How to Create a Garden That’s Nearly Impossible to Kill

Can’t seem to keep a houseplant without killing it? Then you need to read this. We got the secrets straight from Brooklyn Plantology by Lapide’s gardening guru Mary Ann Rounseville.
  1. Decide on Open or Closed

    Photo by Mary Ann Rounseville
    Before you begin building your terrarium (yes, terrariums are the secret for all you black thumbs) decide if you should create an open or closed one. We went with a closed version that had a glass cloche top, which is best for tropical plants. A closed terrarium creates its own environment (just think of a mini-version of ‘90s flick, Bio Dome) that sets its own ideal temperature as it recycles water and air, allowing tropical varieties to flourish. Open terrariums with succulents and cacti are best for warm climates that receive lots of direct light.
  2. Gather Your Materials

    Photo by Mary Ann Rounseville
    What you’ll need: 
  3. A glass container (open or closed)
  • Activated charcoal pieces
  • Potting soil (we like the organic type)
  • Smooth stones
  • Gloves (if you want to save your mani)
  • Terrarium plants (ferns, moss and other leafy greens for closed; succulents and cacti for open)
  • Spray bottle
  • Trowel
  • Lay Your Foundation

    Photo by Mary Ann Rounseville

    Proper drainage is required to keep your plants happy, and while it may sound complicated, it’s super-easy to set. Start with a base layer of small pieces of charcoal that’s spread evenly. Arrange a single layer of stones on top of the charcoal, which will lift plants and help build a little ecosystem that drains, rains and grows strong. 

  • Mix Your Soil

    Photo by Mary Ann Rounseville

    Make your petite plants sing with a mix of customized dirt made from the remaining charcoal and (organic) potting soil. Dirt don’t hurt, so get your hands in there and mix around until it’s about a 70-to-30 ratio of soil to charcoal. 

  • Place Your Soil

    Photo by Mary Ann Rounseville

    Using your trowel, rest your custom soil over the stones. Don’t be shy about laying it on thick—you’ll need lots of material to work with. And if you have room, like we did in our big mama of a cloche, make a mound that you can work off of to tier your plants for top viewing potential. For added oomph, put a rim of single stones around the edge to hold the soil in place while adding visual texture.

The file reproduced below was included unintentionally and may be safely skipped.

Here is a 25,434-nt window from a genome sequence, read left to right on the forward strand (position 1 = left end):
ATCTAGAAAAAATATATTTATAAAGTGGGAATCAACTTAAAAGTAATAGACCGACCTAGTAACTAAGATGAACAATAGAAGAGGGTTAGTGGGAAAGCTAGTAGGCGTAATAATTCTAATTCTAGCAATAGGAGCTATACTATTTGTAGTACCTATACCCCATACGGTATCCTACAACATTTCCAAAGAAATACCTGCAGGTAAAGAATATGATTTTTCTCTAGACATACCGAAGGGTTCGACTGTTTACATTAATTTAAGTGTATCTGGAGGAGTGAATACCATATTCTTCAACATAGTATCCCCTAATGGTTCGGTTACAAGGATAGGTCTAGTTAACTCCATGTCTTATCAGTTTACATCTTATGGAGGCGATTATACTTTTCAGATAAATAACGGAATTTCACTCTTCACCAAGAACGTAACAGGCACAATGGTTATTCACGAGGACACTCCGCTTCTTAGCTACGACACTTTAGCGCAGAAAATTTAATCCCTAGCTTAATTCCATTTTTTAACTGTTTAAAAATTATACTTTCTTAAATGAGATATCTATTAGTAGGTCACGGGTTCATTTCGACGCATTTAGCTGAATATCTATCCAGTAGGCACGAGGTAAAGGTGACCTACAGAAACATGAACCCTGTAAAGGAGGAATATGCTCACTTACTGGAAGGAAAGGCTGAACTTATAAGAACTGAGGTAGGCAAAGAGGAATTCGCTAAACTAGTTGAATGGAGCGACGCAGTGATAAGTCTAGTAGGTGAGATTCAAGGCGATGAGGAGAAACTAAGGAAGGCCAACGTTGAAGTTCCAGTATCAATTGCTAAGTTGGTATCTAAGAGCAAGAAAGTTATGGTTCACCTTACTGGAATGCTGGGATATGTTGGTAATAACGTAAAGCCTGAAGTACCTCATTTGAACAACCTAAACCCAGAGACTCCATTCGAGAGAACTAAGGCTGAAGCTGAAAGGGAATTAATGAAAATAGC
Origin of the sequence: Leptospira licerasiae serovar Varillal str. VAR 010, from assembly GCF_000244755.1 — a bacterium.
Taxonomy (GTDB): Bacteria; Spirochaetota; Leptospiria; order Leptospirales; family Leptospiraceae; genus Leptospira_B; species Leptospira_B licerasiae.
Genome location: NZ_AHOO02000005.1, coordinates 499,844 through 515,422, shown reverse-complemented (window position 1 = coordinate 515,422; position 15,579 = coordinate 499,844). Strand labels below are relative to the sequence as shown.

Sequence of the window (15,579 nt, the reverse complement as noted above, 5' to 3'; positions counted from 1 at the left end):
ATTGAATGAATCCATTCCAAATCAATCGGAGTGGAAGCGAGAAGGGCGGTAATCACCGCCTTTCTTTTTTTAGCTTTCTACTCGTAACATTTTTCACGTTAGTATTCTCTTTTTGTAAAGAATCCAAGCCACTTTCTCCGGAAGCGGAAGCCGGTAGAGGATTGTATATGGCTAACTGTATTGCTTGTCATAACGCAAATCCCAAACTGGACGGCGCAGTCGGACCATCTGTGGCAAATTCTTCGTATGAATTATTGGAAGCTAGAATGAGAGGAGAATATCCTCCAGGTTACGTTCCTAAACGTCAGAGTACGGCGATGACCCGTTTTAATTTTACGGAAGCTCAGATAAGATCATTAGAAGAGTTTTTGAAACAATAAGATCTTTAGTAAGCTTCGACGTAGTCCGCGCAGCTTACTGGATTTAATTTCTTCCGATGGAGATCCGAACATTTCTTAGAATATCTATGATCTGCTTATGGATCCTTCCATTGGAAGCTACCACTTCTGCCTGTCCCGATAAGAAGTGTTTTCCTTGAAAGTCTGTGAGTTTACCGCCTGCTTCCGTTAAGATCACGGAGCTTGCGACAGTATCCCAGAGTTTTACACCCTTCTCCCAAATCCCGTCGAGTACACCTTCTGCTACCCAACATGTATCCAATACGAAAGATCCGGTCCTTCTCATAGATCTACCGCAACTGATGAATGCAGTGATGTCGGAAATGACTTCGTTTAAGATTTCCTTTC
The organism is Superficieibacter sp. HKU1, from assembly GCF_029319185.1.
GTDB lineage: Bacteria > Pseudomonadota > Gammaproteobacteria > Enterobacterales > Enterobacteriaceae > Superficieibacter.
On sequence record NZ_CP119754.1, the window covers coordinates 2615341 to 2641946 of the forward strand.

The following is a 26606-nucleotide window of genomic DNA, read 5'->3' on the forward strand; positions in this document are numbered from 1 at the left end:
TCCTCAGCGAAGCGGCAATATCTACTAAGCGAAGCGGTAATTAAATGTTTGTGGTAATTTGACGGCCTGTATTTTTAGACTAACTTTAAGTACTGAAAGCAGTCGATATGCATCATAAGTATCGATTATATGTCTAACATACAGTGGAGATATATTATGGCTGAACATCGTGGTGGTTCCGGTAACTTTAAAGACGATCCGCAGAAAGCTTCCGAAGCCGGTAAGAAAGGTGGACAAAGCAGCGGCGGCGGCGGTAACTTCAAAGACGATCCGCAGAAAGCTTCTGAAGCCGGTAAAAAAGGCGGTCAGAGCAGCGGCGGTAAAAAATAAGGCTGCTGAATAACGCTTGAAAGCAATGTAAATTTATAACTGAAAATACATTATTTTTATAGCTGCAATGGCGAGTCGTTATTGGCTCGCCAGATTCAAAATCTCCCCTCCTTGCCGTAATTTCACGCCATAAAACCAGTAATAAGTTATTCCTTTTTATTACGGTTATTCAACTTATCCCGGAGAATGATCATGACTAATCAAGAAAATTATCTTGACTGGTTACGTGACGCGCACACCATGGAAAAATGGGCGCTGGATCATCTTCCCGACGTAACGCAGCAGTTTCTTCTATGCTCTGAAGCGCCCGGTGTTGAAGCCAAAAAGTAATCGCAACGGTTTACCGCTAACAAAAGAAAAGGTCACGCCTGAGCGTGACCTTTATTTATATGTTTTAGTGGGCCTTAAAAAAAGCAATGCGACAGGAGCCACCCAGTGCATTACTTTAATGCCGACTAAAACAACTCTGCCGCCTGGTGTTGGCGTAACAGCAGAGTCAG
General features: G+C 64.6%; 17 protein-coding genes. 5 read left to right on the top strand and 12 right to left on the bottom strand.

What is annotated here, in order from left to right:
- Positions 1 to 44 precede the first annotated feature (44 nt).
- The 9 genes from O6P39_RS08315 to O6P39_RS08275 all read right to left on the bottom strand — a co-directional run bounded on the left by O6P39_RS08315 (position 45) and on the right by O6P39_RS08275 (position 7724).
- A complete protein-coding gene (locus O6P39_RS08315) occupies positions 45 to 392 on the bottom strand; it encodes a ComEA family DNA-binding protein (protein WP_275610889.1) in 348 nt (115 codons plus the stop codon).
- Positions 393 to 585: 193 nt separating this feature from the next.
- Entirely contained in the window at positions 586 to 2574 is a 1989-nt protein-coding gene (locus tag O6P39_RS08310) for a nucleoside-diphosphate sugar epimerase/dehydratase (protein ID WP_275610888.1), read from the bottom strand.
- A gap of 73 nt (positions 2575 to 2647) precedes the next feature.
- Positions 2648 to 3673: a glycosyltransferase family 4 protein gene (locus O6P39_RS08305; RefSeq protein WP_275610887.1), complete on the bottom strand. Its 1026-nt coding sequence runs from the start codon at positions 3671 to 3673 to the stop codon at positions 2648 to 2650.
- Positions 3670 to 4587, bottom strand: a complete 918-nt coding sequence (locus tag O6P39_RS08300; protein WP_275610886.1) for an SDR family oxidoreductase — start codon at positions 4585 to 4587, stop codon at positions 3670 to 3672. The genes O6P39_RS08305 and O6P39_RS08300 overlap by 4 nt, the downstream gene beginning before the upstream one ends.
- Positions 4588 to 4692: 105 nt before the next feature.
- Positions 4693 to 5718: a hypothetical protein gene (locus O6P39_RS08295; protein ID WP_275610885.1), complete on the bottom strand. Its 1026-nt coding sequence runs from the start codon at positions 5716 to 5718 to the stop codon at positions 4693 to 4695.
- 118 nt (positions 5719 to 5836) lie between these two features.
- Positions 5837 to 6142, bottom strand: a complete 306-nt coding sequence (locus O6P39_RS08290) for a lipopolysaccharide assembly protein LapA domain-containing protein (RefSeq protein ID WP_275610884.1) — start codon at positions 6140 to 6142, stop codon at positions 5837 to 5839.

• Place Your Plants

    Photo by Mary Ann Rounseville

    Start with the largest shrub (we used a colorful red-veined prayer plant) and then arrange the plants however you want. The only rule is you should leave some space for them to grow. We completed our full (glass) house by adding Irish moss, varying sizes of ruffle ferns and polka dot plants for a pop of pink.

    Check out the uber-green terrarium inspiration that our expert created on Pinterest
  • The Finishing Touch

    Photo by Mary Ann Rounseville
    Plant a final layer of Irish moss, the hyper-green carpet of the gardening world, around the perimeter, which adds great texture and will hold soil in place. Tip: If you’re using a larger piece of moss, break it up into smaller ones so you don’t overwhelm the entire terrarium. After planting, gently press the soil to extricate any air pockets, as fewer air bubbles means a happier terrarium.
  • Spritz and Spray

    Photo by Mary Ann Rounseville

    Simply spray your plants with a water bottle; there’s no need to overwater your newly assembled closed terrarium. The moisture from the soil and breathing greens will circulate its own watering system.

    Check out Brooklyn Plantology by Lapide here

  • Top It Off

    Photo by Mary Ann Rounseville
    After all your plants have found their home, gingerly add the glass lid, making sure to not amputate any leaves. A chopstick comes in handy to shift around larger leaves so they grow top-side up. Play around with the lid so it rests evenly on the soil. Then, give yourself a round of applause—this assemblage of plants just gave you a green thumb. Remember: Bio Dome! It’s a self-contained tiny ecosystem, which means no watering!

    Here are some additional pitfalls to avoid:
  • Too much light (you’ll roast them alive)
  • Too little light (try for indirect sunlight)
  • Prune occasionally so they it doesn’t turn into Plants Gone Wild
  • Remove dying leaves to avoid a plantdemic
  • Clean glass with a lint-free cloth